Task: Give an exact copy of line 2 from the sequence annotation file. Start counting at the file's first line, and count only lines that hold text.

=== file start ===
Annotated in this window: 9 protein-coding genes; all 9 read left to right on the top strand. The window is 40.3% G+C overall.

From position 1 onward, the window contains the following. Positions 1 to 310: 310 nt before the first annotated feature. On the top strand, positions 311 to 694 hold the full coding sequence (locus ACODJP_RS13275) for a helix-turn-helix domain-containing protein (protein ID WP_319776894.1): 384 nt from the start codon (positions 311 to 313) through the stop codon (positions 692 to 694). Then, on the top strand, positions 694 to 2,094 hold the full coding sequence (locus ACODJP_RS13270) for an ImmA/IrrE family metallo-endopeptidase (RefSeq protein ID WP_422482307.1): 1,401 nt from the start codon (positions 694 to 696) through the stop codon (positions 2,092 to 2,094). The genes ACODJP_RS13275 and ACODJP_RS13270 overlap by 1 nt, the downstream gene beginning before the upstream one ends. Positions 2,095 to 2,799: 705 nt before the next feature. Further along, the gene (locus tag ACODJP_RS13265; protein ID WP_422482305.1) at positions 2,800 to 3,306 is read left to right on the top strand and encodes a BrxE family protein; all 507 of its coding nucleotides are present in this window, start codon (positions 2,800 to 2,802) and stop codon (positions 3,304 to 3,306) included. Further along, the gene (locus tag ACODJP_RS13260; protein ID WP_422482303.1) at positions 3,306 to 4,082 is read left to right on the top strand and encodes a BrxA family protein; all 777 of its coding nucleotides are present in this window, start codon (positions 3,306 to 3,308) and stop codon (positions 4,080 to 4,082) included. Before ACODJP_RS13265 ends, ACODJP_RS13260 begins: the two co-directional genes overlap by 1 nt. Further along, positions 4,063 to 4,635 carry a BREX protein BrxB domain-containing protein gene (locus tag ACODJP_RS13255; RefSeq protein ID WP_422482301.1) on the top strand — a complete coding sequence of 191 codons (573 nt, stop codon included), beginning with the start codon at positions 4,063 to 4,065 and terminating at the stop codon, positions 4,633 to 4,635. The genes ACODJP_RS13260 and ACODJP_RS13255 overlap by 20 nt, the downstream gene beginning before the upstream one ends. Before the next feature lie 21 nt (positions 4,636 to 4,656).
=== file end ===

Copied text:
From position 1 onward, the window contains the following. Positions 1 to 310: 310 nt before the first annotated feature. On the top strand, positions 311 to 694 hold the full coding sequence (locus ACODJP_RS13275) for a helix-turn-helix domain-containing protein (protein ID WP_319776894.1): 384 nt from the start codon (positions 311 to 313) through the stop codon (positions 692 to 694). Then, on the top strand, positions 694 to 2,094 hold the full coding sequence (locus ACODJP_RS13270) for an ImmA/IrrE family metallo-endopeptidase (RefSeq protein ID WP_422482307.1): 1,401 nt from the start codon (positions 694 to 696) through the stop codon (positions 2,092 to 2,094). The genes ACODJP_RS13275 and ACODJP_RS13270 overlap by 1 nt, the downstream gene beginning before the upstream one ends. Positions 2,095 to 2,799: 705 nt before the next feature. Further along, the gene (locus tag ACODJP_RS13265; protein ID WP_422482305.1) at positions 2,800 to 3,306 is read left to right on the top strand and encodes a BrxE family protein; all 507 of its coding nucleotides are present in this window, start codon (positions 2,800 to 2,802) and stop codon (positions 3,304 to 3,306) included. Further along, the gene (locus tag ACODJP_RS13260; protein ID WP_422482303.1) at positions 3,306 to 4,082 is read left to right on the top strand and encodes a BrxA family protein; all 777 of its coding nucleotides are present in this window, start codon (positions 3,306 to 3,308) and stop codon (positions 4,080 to 4,082) included. Before ACODJP_RS13265 ends, ACODJP_RS13260 begins: the two co-directional genes overlap by 1 nt. Further along, positions 4,063 to 4,635 carry a BREX protein BrxB domain-containing protein gene (locus tag ACODJP_RS13255; RefSeq protein ID WP_422482301.1) on the top strand — a complete coding sequence of 191 codons (573 nt, stop codon included), beginning with the start codon at positions 4,063 to 4,065 and terminating at the stop codon, positions 4,633 to 4,635. The genes ACODJP_RS13260 and ACODJP_RS13255 overlap by 20 nt, the downstream gene beginning before the upstream one ends. Before the next feature lie 21 nt (positions 4,636 to 4,656).